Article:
Wednesday, October 13, 2010

Book Giveaway Reminder and Harvest Numbers

You can still enter to win the book giveaway until midnight tonight (October 13)! To see the list of books (19 of them!) and the different ways you can enter please check out this post from last week.

Good luck!


Well, we’re finally far enough into the autumn chill that I can get a real handle on what the gardens gave us this year. There are three raised beds that are approximately 8X8, and a tear-shaped potager that’s about 6X30. If my math is correct, that makes the total garden space about 370 square feet. Good heavens, that sounds like a lot. Sure doesn’t seem to take up that much room! As it was, I planted successively when possible. For example, once the spinach and lettuce had bolted – well into July – the yellow wax beans went into that area.

Here are my estimates in no particular order, from roughly keeping track of the harvest which began in May with the spinach and arugula.

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Artichokes – about 15 medium from 4 plants – left 2 on hoping they’d bloom but am still waiting

Asparagus – none, as this was the first year it went in so it was just getting established – the ferns are lovely, though

Strawberries – a few handfuls for breakfast here and there as the plants became established in the perennial bed

Leeks – 15, still unharvested, tucked in with asparagus – they are a French variety that’s supposed to turn blue-purple after the first frost

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Red Cabbage – 4 ginormous heads – 2 still unharvested and 1 foisted on a friend

Green Cabbage – also 4 ginormous heads, harvested in June

Potatoes, all kinds – 18+ pounds – should have been more but the soil had too much clay in it – still have one volunteer plant to dig up, though

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Broccoli – don’t know the overall harvest, but from 4 plants we’ve eaten broccoli every week since June and added about 1.5 pounds, blanched, to the freezer

Chard (Bright Lights) – 4 square feet + 3 huge volunteers have produced literally armloads of the stuff and it’s still going strong – at least twenty pounds so far, much of it blanched, chopped and frozen


Cauliflower – 2 heads

Cucumbers – 2 plants gave plenty for salads and cool yogurt soup over about three months – but not enough to really pickle – took the plants out two months ago when the powdery mildew started in on them

Pumpkins – 1 large and 1 small – took the 1 plant out in early August due to powdery mildew – the milk solution I used on the leaves probably would have worked better if I’d not watered nightly with a sprinkler rather than a drip hose, but I was too lazy to change it – my bad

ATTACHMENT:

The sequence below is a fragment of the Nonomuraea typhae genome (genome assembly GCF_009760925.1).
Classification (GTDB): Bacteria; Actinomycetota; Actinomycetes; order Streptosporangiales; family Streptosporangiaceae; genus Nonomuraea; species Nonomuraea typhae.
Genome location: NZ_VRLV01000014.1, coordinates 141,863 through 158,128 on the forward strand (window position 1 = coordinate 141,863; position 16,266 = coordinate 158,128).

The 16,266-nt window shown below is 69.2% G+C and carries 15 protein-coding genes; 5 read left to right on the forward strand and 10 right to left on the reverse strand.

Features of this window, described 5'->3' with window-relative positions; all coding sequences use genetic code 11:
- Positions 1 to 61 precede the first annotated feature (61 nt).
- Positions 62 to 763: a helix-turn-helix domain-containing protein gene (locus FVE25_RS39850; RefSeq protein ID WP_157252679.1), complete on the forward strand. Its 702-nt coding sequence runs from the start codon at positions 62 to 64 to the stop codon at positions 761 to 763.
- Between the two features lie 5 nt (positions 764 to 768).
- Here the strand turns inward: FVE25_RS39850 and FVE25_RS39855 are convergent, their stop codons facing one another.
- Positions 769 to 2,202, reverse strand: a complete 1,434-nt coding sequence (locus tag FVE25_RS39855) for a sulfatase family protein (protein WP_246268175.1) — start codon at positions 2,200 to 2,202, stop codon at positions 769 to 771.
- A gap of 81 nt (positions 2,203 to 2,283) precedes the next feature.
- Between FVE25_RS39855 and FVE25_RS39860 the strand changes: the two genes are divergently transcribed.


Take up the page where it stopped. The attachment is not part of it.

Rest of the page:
Spaghetti Squash – 7 off one plant before I dug it up re: the same powdery mildew problem

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Beans (green, purple, yellow wax and lima) – about thirty pounds so far, and there’s at least a pound waiting to be picked right now – many of the limas might not mature before frost hits (probably next week) – we’ve eaten beans every few days since early July, given away bags of them, made 6 pints of dilly beans and stacked five half-gallon bags of them in the freezer

Zucchini – about 10 small ones and 2 large – the 1 plant went in late and is tucked behind some tomatoes, so well under control

Green Peppers – 45 or so good-sized ones. Half are in the freezer

Tomatoes (Celebrity, Early Girl, First Lady, Beefsteak, Purple Cherokee, Mystery Yellow Heirloom) – the exact amount is iffy – 9 plants produced enough for 38 pints of canned sauce, juice, and stewed tomatoes, 10 large sheets of roasted tomatoes (now frozen), four pints of pizza sauce (frozen), fresh ones eaten almost daily since July, plus we’ve supplied two neighbors with tomatoes for a couple of months – yesterday I stripped what was left off the plants and got about a bushel (that’s 8 dry gallons!) of green-and-just-turning fruit -- yow


Arugula – more than we could eat – my guess is that in its short season about 3 square feet provided at least 1 bushel, if not more

Cilantro – enough to freeze 5 sandwich bags full (here’s the post on how to freeze it)

Various Herbs – enough to cook with – need to dig up the rosemary, sage, chives, parsley and thyme to bring inside for the winter, and once I puree the basil and pack it into ice cube trays to freeze there should be enough to last the winter

Beets – other than the two crazy-big volunteers (a pound apiece!) there are twenty-seven medium beets still in the ground

Purple Carrots – about 45 of varying sizes – at least 15 are still in the ground

Red onions – about 5 pounds

Yellow onions – also about 5 pounds

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Scallions – only 15 or so before the onion bulbs started swelling and I left them to mature – but there were at least 2 dozen onion scapes from the red onions that were a nice substitute

Spinach – about 3 pounds

Lettuce (Iceberg, Bibb, Red Sails) – 7 plants kept us supplied for salad and wilted lettuce until they bolted completely in July

Rhubarb – NONE – the 1 plant up and died – will try again next year

Shallots – does it count if you eat the ones you were going to plant? No? Never mind…

Horseradish – NONE – I never got around to planting it

Corn – NONE for us, 18 unripe ears for the raccoons


I’ll be announcing the winner of the book giveaway on Friday!


  1. Now that is what I call a harvest!!!
    Well done.

  2. Nice! My garden just didn't get enough warm weather this Summer. Will try again next Spring.